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NBA Toronto Raptors DeMar DeRozan

A Cold Wind Of Change Blows Thru Toronto

A new air mass arrived in Toronto on Tuesday and with the more pleasant temperatures came a cold wind of change for the Raptors. The always ruthless Masai Ujiri has shipped the face of his franchise to San Antonio.

Thanks to ESPN’s WOJ, we now know All-Star DeMar DeRozan, promising young center Jakob Poeltl and a top-20 protected draft pick has been traded for two-time Defensive Player of the Year Kawhi Leonard and “3-and-D” veteran wing Danny Green.

Maybe everyone in Toronto should have seen this coming. The face of the franchise had been BENCHED numerous times this past season in the fourth quarter because the soon-to-be Coach of the Year Dwane Casey had much better defensive options in his young second unit and offense was only rarely an issue for this team in their run to first place in the Eastern Conference. It was sold as rest, but that wasn’t always easy to accept.

DeRozan has earned his popularity with the fan base since being drafted ninth overall in 2009 and being thrust into the spotlight with the departure of Chris Bosh the next summer.

 

NBA Spurs DeMar DeRozan

 

DeRozan holds franchise records for regular season games played (675), minutes (22,986), field goals (4716), free throws made (3539), and points (13,296). In the playoffs, where DeRozan often gets flak, the All-Star never averaged less than 20 points and in his 51 career playoff appearances, he averaged 21.9 points.

Loyal to a fault and an excellent franchise ambassador, a frustrated DeRozan wrote on his Instagram page Wednesday morning,

“Be told one thing & the outcome another. Can’t trust em. Ain’t no loyalty in this game. Sell you out quick for a little bit of nothing… Soon you’ll understand… Don’t disturb…”

But as previously noted, Ujiri is ruthless.

On a pure talent basis, Ujiri won this trade by a landslide. A healthy Leonard is arguably the second best player in the NBA with an all-around game that even LeBron James couldn’t claim this early in his career.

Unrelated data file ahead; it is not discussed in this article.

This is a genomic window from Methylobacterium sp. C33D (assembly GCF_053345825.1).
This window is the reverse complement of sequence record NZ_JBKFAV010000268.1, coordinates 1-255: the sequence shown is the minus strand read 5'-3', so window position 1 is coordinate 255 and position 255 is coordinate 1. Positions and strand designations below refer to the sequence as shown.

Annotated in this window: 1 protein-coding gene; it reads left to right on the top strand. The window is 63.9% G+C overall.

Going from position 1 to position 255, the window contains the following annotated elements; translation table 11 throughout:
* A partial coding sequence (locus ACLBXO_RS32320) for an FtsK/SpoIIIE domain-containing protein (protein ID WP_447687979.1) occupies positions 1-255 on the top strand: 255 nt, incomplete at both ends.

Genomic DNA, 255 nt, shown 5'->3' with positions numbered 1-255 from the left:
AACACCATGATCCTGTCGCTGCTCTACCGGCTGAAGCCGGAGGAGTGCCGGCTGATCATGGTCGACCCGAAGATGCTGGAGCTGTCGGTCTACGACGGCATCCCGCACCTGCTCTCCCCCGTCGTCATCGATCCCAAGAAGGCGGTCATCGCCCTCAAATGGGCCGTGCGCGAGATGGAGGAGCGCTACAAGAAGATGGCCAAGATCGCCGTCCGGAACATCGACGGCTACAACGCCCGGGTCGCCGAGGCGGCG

Leonard can do it all. From guarding the best player on the other team in today’s game 1-thru-5, to shooting the three (career 38.6 percent), hitting over 53 percent of his two-point shots and hitting a much higher percentage from the mid-range than even the mid-range assassin DeRozan. Leonard can control a game like only the historically elite in the NBA have done.

Of course there’s a downside or the Spurs would never have considered trading Leonard and it’s really hard to “win” a trade with San Antonio, buyer beware.

Aside from the FACT Leonard can opt out of his contract after this season and would rather be in L.A., this petulant 27-year-old sat out most of last season with pain that his team thought he could/should play thru.

Quad (thigh), calf, ankle, shoulder, both hands, right eye, jumper’s knee, a disturbing number of games due to illness and rest have all impacted on Leonard’s availability over his seven seasons in the NBA as he’s missed over 150 games

But the risk is manageable. Green is a very serviceable veteran wing on an expiring contract and if Leonard leaves after a year, Ujiri will have cleared over $30 million off his payroll and escaped the Luxury Tax after just one season. Lowry and Ibaka will then be on expiring deals and the rebuild can begin in earnest. If Leonard is healthy and happy, Ujiri could end up the real NBA Executive of the Year no matter who gets the award. From a GM perspective, it’s a no lose situation.